Already, those who have looked through the code have spotted considerations that raise many more questions. Many have posted them, naturally, on Twitter itself.

Ólafur Waage, a senior software developer at Norwegian software consulting service TurtleSec, noted that inside “HomeTweetTypePredicates.scala,” some of the seeming considerations for a tweet to be a candidate for the “For You” section are:

  • author_is_elon
  • author_is_power_user
  • author_is_democrat
  • author_is_republican

Elsewhere in the code, a code comment presumably left by a Twitter engineer clarifies that those identification values are “used purely for metrics collection.” The comment reads as follows:

These author ID lists are used purely for metrics collection. We track how often we are serving Tweets from these authors and how often their tweets are being impressed by users. This helps us validate in our A/B experimentation platform that we do not ship changes that negatively impacts one group over others.

The names of the objects in question such as “DDGStatsDemocratsFeature” or “DDGStatsElonFeature” seem to support this interpretation, but it may not be possible to confirm that with the available code. It’s interesting that Twitter is checking and collating these variables, however. During a Twitter Spaces audio session, a Twitter engineer noted that the Democrat and Republican labels were used for metrics. Musk, who claimed he was unaware of the labels before today, suggested they should not be there.

Other things considered about a tweet include whether it’s less than 30 minutes old, if it has pictures, and whether it’s from a “power user,” which some believe means a “legacy” verified account.

Musk tweeted alongside the company’s blog post that the recommendation algorithm, claiming that the “acid test” will be if “independent third parties” can “determine, with reasonable accuracy, what will probably be shown to users.”

Twitter’s posting of its algorithm code comes just days after the social network’s broader source code was discovered on GitHub, potentially having been there for months, according to The New York Times. Twitter then obtained a subpoena forcing GitHub to reveal the GitHub poster’s information.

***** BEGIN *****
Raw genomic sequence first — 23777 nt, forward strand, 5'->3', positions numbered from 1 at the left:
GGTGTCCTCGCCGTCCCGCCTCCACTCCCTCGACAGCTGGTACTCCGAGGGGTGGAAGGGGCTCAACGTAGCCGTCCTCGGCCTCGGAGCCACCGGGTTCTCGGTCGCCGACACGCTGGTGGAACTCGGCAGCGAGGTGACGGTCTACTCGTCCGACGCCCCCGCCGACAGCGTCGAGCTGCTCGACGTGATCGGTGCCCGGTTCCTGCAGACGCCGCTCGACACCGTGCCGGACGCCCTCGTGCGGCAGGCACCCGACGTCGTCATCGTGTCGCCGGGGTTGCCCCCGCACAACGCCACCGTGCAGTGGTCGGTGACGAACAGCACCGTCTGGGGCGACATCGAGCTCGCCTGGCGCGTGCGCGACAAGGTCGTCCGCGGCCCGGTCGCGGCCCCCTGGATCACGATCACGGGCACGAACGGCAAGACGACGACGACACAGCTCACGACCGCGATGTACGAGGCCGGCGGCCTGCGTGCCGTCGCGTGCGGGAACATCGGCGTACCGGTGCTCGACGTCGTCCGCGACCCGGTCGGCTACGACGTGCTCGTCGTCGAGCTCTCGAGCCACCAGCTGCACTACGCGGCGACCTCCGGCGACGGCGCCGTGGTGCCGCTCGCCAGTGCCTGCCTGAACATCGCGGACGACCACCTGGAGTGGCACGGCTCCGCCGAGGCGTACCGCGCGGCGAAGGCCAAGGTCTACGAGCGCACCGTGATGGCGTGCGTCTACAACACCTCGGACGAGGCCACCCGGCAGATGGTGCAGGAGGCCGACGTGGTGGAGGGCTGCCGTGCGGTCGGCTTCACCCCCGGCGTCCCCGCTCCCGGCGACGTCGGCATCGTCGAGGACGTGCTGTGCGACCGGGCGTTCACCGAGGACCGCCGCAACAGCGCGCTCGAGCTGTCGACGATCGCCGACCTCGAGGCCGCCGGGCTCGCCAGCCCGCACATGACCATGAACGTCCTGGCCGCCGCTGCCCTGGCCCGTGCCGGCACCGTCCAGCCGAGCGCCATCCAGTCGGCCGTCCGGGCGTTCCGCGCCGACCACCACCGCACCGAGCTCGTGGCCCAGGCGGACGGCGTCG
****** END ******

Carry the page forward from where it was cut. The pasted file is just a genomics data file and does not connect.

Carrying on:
A report from Platformer earlier this week suggested that Twitter utilized a secret list of 35 top Twitter users, including President Biden, LeBron James, Ben Shapiro, and Musk. Evidence of that list’s implementation, reportedly spurred partly from Musk’s dissatisfaction with his own engagement, has not been found so far in Twitter’s posted code base.

Most notably, the code arrives just hours before “legacy verified” users—those given a blue checkmark to indicate authenticity or notability before Musk’s purchase of the service—are to be un-verified in favor of paying Twitter Blue subscribers. While some users connected to governments and large organizations may apply for checkmarks of other colors, only Twitter Blue subscribers, at $8 per month, will receive “prioritized ranking in conversations,” among other features.

All of those changes happen to arrive on April 1, or April Fool’s Day.

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Right to repair, universal charging port mandates eyed to save Canadians money



Like in other parts of the world, Canada is working out what the right to repair means for its people. The federal government said in its 2023 budget released Tuesday that it will bring the right to repair to Canada. At the same time, it’s considering a universal charging port mandate like the European Union (EU) is implementing with USB-C.

The Canadian federal government’s 2023 budget introduces the right to repair under the chapter entitled “Making Life More Affordable and Supporting the Middle Class.” It says that the “government will work to implement a right to repair, with the aim of introducing a targeted framework for home appliances and electronics in 2024.” The government plans to hold consultations on the matter and claimed it will “work closely with provinces and territories” to implement the right to repair in Canada:

When it comes to broken appliances or devices, high repair fees and a lack of access to specific parts often mean Canadians are pushed to buy new products rather than repairing the ones they have. This is expensive for people and creates harmful waste.